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Creem – America’s Only Rock ‘n’ Roll Magazine, Reviewed Issue By Issue – October 1975 (Volume 7, Number 5)

The cover of the October 1975 issue of Creem features a young woman (I believe one of the members of the magazine’s staff) pouring booze down her throat, as well as on her “Boy Howdy!” cheerleader costume. Jumping off the page in red and yellow colors are the headline “SPECIAL REPORT: THE BOOZE REVOLUTION!” It’s a fun, trashy cover. More importantly, Susan Whitall has joined the Cream team as “Special Projects Editor.” Eventually, she became the editor of the magazine for several years and her 2011 book “Fever: Little Willie John, A Fast Life, Mysterious Death and the Birth of Soul” belongs on the shelf of every serious fan of popular music.  

Features:  

Letter Egypt from Asbury Park by David Marsh (Bruce Springsteen piece)  

Sin City Social ’75: The Juicing of America by Rick Johnson  

Willie Nelson: Rednecks, Thai Sticks and Lone Star Beer by Ed Ward  

Jaggernaut: Wild Horse on a Plastic Phallus by Charles Bukowski (an article on the Stones)  

Todd Rundgren: Veg-O-Matic Into the Void by Robert Duncan  

Reflections in a Cyclops Eye or Alice Off the Road by Bruno Stein  

The Punk as Godfather II by Roy Carr (Second part of a Pete Townshend interview)  

Dave Marsh interviewed Springsteen before the “Born to Run” album was released and predicted he would become a major star, which happened, but almost a decade later.  Rick Johnson wrote about a beer festival in Virginia, Illinois, with the theme that alcohol had become more popular among young people than psychedelic drugs. Ranger Rick still hadn’t quite found his voice at this stage.  

Extending the alcohol theme, there is a four-page spread asking rock stars about their favorite drinks and worst experiences with alcohol. My favorite reply comes from Suzi Quatro, “Since I am such a clean-cut girl with a wholesome reputation, I would rather not divulge some of the things that happened to me because after all, what would my parents think?”  

Two solid features: Ed Ward attended Willie Nelson’s 1975 Fourth of July Picnic, which drew 50,000 fans. Robert Duncan interviewed Todd Rundgren, the wizard of technology, who was focused on his spiritual ideas and growing his garden.  

Quotable Quotes:    

Britt Ekland on dating Rod Stewart, “I’m so happy! It’s so nice to go with a man whose clothes you can wear!”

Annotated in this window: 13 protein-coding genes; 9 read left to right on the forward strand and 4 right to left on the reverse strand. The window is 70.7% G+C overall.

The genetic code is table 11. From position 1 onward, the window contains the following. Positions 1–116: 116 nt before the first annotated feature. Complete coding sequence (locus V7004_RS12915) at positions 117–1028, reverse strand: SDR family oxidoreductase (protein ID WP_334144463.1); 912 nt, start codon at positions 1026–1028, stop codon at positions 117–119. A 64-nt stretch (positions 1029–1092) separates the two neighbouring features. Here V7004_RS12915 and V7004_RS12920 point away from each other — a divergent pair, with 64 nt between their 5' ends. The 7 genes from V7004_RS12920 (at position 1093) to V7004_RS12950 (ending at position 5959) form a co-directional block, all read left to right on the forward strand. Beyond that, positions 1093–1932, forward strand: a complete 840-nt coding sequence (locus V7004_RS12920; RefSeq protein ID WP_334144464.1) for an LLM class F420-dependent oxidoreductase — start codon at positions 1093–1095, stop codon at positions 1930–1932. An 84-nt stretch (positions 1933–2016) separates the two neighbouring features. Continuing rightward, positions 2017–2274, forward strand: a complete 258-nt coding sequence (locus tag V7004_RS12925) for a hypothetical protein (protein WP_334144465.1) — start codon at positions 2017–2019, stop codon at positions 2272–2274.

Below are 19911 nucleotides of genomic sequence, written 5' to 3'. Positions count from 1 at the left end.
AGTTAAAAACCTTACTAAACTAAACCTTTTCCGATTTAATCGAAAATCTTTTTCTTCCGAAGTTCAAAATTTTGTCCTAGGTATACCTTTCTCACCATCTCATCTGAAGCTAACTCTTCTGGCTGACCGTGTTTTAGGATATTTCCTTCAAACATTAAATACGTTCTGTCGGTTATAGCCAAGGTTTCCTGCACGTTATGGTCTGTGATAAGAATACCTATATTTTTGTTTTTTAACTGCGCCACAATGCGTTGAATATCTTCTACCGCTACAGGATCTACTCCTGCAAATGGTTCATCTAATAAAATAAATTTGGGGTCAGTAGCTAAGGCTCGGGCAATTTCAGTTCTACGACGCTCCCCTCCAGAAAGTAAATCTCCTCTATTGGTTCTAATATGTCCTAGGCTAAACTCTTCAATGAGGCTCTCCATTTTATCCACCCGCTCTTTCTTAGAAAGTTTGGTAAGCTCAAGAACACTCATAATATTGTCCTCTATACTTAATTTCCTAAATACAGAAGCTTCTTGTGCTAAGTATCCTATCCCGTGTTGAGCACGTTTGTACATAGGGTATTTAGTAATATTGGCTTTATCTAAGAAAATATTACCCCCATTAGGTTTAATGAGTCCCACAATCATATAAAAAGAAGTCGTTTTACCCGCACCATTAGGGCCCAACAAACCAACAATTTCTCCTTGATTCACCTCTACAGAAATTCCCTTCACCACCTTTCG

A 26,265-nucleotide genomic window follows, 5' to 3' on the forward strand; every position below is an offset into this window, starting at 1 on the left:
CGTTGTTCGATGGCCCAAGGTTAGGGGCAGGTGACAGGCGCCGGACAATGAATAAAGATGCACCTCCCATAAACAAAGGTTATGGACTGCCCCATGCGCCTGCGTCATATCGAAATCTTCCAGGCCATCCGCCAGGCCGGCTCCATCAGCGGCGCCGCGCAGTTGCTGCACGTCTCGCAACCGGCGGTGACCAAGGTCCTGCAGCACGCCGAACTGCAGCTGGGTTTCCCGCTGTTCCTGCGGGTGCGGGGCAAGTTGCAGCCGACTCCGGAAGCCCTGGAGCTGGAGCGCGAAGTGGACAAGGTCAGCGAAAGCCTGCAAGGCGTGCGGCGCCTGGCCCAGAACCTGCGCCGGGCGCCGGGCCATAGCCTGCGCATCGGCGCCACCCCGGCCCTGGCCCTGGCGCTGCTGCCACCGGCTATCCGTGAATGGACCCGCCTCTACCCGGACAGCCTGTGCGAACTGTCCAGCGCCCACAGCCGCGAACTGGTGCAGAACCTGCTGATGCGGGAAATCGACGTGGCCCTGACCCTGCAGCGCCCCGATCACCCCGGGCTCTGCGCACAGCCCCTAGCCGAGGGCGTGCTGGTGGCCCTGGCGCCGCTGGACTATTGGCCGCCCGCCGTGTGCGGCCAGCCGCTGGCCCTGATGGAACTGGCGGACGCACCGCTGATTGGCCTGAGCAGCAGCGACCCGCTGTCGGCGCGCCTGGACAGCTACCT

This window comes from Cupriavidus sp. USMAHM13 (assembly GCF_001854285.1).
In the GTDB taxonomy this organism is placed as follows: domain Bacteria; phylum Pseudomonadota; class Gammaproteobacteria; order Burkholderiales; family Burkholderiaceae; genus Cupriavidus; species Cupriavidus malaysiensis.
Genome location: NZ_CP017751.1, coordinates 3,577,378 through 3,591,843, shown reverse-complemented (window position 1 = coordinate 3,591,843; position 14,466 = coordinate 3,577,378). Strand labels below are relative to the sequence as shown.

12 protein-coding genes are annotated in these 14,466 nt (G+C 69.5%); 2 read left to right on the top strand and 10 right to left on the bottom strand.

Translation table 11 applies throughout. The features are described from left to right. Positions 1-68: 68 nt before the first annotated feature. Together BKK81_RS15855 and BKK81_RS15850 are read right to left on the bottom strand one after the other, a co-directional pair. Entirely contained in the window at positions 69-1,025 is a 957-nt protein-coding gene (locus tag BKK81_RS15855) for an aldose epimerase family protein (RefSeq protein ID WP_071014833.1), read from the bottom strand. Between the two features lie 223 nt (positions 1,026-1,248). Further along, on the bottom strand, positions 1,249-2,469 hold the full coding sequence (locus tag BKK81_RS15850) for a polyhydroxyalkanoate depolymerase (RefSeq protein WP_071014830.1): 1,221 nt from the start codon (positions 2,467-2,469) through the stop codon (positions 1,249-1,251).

Bruce Springsteen on Elvis, “There have been contenders. There have been pretenders. But there is still one king.” (To place the quote in the context of its time, many people though that Elvis deserved more derision than praise as an artist during the mid-1970s).  

Ed Ward on Willie Nelson, “The favorite type of music around (Austin) was ‘progressive country,’ and Willie, in both his music and lifestyle, sort of epitomizes what that term is all about.”  

Todd Rundgren, “I’m not making records like ‘Hey, baby, I love you,’ stuff like that. How many songs like that can you listen to? I know people love ‘em, but there are billions and billions of them and they all say the same thing a hundred different ways.”

 

Alice Cooper, “I really believe in Hollywood stuff. And, you can’ have the Hollywood attitude halfway. In other words, if you’re gonna live the Hollywood life and live the Hollywood attitude, that means you’ve gotta go all the way – the show’s gotta go on. If it hurts, you still go on.”

 

Pete Townshend, “(Jeff) Beck may feel deeply enough that he invented feedback – but for Chrissakes who gives a shit?”  

Georgia Christgau, “Buying a Jefferson Starship album is like buying Hamburger Helper. The REAL basic stuff is available in the same store.”  

Summary: I enjoyed Townshend’s ramblings in this issue. He sounds like an egocentric televangelist who wandered into a rock ‘n’ roll band.  On the other end of the spectrum, the Bukowski piece on the Stones is a complete waste of time.  

Grade: B+  

Latest price on eBay: $19.99 to “buy it now.”  

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